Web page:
When the board of Chains of Grace graciously interviewed me for the Executive Director’s position, we mostly discussed the three things I felt were key to this ministry. In sequence, they were:
- Prevention-By determining what takes a man or woman to prison and dealing with the key elements (for which there is no dearth of literature), we might help some stay away from the influences most likely to lead to imprisonment. This is the least expensive of the three things I felt we should do to address the incarceration epidemic in our nation. Education, mentoring and networking do not cost a great deal. We also determined this would be the most difficult action to quantify. We can give hard numbers regarding what we do in Therapy with those who are in prison. We have no difficulty showing what we do in our primary work, which is Reentry. Prevention is harder to quantify because it relates not just to the present, but to the future, as in “How many persons stayed away from trouble because we educated them, or mentored someone who ministered to persons headed for trouble?” These are harder questions to answer.
- Therapy-Therapy is the title we determined to use for the ministry we do with those currently incarcerated. Therapy includes outside contacts (like cards and mail sent to inmates), family networking and helping inmates make their parole plans. This is easy to quantify.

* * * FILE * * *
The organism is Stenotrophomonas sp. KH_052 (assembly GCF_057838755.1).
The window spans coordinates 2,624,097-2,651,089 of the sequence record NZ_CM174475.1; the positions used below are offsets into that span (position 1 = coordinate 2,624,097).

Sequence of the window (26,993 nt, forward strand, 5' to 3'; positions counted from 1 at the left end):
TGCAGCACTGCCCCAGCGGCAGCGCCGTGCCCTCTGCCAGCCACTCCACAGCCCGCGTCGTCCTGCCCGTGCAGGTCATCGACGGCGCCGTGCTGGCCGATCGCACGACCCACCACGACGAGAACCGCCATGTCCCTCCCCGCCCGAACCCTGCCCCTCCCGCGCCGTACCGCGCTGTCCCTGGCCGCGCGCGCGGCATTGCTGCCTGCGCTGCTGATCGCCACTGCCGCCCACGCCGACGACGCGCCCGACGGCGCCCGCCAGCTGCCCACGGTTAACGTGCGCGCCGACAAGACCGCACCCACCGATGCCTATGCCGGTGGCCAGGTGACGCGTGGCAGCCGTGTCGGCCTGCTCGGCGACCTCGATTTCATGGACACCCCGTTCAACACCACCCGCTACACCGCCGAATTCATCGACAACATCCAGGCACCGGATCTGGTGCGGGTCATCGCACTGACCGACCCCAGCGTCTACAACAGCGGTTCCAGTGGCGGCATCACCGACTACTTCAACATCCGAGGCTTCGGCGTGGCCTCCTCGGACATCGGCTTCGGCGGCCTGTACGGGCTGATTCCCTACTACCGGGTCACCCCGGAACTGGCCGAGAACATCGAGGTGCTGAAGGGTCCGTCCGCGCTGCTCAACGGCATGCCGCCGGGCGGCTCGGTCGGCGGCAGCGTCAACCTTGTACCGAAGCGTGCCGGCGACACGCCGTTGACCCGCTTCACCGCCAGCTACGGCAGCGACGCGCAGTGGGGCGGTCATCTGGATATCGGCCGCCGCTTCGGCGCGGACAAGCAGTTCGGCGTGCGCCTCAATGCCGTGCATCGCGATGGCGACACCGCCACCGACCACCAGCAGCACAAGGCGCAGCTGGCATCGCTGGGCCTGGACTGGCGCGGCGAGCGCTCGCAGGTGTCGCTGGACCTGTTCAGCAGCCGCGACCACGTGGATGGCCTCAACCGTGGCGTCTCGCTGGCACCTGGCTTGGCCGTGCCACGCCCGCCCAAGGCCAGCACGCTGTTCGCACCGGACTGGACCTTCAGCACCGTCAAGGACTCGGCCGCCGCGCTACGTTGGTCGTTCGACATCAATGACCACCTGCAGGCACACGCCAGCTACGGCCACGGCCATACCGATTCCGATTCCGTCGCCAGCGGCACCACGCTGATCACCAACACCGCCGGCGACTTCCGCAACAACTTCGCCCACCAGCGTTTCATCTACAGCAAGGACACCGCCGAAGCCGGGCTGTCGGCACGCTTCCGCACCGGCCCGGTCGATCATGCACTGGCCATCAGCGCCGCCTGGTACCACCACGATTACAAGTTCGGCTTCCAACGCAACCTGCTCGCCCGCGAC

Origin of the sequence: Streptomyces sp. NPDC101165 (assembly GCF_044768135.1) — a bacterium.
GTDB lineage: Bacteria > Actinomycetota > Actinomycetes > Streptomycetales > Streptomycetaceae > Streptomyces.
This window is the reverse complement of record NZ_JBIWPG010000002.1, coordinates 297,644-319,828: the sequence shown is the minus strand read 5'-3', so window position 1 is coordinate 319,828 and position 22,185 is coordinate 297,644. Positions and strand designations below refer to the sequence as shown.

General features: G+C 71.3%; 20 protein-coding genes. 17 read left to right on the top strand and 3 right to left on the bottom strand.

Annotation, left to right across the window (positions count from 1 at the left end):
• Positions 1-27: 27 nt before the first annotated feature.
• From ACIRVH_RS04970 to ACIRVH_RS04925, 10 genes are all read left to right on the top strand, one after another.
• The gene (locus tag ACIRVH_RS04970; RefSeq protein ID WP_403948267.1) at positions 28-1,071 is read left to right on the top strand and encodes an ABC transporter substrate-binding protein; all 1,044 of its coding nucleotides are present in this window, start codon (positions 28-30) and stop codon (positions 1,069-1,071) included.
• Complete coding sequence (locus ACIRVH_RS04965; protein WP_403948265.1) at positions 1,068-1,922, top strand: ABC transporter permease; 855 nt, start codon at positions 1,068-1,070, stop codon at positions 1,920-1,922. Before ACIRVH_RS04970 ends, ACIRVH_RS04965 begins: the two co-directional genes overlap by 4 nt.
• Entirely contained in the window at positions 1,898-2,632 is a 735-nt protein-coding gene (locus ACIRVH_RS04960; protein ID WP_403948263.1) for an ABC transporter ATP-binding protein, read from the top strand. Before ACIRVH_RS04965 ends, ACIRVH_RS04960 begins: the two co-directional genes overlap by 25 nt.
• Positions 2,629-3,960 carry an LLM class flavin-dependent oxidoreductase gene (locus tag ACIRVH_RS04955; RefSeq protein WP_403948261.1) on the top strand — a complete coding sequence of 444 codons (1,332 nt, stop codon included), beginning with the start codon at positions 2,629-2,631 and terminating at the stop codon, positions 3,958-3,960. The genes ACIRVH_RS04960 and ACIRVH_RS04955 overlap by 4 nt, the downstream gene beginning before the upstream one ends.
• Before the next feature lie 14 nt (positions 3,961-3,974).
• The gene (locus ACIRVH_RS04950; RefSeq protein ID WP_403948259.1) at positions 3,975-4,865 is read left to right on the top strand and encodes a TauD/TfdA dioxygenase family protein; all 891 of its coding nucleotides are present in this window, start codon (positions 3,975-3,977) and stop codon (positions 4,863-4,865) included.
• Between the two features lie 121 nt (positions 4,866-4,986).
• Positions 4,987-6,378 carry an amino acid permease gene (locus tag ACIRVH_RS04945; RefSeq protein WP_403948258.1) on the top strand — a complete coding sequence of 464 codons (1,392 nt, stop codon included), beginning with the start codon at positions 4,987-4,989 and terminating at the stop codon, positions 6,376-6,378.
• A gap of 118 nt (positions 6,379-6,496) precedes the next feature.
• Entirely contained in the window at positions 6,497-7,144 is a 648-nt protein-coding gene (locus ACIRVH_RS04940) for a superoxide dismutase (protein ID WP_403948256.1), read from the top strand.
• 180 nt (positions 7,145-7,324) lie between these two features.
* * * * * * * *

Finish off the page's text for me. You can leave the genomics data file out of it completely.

- Reentry-Our primary ministry is expressed in our Mission Statement. That is, “Chains of Grace exists to provide reentry services and supervision to men and women coming out of incarceration.” I am frequently reminded not to take time to list all the things we try to do in our Reentry phase, but I am also aware that this is the most frequently asked question I get when trying to describe, explain and promote our ministry. People want to know what we actually do. I think that is very fair.
Our next posts will involve descriptions and explanations of what we do and why we feel God wants us to proceed as we do. Nothing we say in these posts is intended to be critical of anyone else who does our work. My phrase to explain why we need all the help we can get to help inmates and parolees is this one, which I use in conversations with other ministries who do not do things as we do. I tell them,
“I like the way you do your work more than I do others who do not do it.” In short, keep on keeping on, we need everyone.
To learn more about us, go to our website, www.chainsofgrace.org. You can contribute to our ministry by clicking on Donate and following the prompts to sign up for our paypal account.
If you prefer to write checks (and a note t us, which we love to receive), our hard mail address is:
Chains of Grace
PO Box 1344
Midlothian, Texas 76065